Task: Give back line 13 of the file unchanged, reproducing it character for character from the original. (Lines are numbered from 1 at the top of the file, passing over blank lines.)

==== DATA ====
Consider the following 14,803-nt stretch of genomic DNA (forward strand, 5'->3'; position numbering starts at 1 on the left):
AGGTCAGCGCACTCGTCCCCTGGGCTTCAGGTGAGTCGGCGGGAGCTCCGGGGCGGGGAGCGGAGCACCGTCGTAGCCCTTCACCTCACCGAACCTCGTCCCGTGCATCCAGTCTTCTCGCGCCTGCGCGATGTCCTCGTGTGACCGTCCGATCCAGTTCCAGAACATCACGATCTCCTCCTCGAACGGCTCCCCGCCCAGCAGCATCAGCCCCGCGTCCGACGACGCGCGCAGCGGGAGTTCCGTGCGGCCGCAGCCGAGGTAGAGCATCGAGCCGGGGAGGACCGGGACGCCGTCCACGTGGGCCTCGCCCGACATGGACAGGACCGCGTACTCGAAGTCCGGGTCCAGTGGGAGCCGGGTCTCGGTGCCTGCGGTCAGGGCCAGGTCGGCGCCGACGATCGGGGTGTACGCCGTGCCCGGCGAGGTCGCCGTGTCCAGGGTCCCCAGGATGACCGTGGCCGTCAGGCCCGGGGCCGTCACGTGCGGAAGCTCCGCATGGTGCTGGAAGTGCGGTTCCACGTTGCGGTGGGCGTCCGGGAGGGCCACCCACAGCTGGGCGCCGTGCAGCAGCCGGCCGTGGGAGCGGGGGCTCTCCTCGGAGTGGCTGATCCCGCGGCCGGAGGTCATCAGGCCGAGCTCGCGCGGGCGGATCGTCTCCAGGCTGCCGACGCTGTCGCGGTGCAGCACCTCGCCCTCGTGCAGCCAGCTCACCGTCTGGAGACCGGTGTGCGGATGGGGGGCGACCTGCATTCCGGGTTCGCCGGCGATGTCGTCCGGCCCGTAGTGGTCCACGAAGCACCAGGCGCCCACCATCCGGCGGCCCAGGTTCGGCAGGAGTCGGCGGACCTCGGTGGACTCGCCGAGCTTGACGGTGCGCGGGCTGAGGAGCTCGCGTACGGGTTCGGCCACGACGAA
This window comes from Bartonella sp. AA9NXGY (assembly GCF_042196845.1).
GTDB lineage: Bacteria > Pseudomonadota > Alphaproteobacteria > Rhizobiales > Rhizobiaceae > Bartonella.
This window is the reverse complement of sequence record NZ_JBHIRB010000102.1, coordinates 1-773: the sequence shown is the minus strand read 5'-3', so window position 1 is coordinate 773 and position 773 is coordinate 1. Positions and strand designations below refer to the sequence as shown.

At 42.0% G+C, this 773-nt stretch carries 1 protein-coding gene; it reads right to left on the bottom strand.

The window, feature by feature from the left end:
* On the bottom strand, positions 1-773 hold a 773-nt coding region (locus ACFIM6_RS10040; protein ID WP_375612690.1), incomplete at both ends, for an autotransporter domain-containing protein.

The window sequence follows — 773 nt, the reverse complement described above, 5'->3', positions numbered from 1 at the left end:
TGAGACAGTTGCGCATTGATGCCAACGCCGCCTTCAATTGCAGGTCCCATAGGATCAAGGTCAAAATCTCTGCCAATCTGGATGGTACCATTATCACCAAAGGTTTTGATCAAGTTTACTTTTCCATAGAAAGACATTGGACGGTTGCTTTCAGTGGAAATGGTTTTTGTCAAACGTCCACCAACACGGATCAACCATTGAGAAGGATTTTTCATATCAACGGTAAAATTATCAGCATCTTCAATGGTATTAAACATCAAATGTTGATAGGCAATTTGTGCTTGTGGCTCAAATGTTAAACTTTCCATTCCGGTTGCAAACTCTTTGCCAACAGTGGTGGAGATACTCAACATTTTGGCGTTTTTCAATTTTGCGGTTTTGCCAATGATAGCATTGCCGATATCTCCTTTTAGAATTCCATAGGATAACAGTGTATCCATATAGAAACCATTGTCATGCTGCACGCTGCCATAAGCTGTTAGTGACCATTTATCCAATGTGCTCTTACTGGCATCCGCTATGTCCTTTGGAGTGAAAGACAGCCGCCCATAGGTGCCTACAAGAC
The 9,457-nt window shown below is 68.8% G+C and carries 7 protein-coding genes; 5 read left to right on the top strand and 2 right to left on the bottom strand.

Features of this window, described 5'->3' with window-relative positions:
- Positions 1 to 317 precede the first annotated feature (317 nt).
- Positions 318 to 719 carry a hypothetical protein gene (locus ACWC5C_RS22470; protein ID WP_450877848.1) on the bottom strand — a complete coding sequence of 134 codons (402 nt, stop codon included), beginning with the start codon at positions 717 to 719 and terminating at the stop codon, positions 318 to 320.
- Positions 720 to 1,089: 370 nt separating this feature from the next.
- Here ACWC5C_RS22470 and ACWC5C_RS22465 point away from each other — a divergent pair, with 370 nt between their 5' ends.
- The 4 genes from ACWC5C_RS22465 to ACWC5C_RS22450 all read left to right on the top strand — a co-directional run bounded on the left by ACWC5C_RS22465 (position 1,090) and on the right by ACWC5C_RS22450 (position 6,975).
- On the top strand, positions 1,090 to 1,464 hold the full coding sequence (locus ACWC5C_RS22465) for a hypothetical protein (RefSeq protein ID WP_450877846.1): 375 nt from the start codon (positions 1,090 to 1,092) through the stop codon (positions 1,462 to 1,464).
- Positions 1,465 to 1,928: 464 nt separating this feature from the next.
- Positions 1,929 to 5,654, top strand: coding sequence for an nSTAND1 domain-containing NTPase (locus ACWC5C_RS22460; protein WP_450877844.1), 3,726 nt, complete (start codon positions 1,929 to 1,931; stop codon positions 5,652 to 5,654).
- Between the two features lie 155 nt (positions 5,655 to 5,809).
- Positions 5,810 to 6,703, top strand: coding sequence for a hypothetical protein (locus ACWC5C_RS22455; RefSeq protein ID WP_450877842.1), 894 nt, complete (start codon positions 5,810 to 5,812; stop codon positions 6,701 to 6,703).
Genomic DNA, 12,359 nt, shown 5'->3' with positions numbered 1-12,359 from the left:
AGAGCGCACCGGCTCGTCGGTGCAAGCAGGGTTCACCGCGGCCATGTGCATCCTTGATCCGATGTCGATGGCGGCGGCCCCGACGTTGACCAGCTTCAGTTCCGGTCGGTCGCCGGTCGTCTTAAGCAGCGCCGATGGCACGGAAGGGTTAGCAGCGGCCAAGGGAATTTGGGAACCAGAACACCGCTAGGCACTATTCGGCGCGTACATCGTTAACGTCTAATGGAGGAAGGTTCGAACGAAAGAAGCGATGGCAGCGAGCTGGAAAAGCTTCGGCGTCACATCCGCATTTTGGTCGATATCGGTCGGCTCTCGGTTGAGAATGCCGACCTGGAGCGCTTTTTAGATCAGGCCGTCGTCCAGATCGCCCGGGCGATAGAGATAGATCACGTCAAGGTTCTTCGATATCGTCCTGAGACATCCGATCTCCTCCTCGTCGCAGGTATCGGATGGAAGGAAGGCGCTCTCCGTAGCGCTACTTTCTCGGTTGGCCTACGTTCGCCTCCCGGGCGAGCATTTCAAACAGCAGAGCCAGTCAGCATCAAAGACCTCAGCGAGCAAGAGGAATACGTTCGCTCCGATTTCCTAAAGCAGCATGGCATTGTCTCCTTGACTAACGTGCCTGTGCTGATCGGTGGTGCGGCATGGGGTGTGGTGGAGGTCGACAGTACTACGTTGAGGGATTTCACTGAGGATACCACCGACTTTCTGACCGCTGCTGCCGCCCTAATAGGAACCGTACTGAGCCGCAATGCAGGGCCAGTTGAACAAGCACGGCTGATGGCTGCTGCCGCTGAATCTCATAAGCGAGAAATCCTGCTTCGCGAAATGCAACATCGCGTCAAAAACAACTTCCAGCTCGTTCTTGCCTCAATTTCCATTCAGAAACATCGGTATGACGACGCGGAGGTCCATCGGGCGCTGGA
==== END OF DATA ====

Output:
- Positions 1 to 317 precede the first annotated feature (317 nt).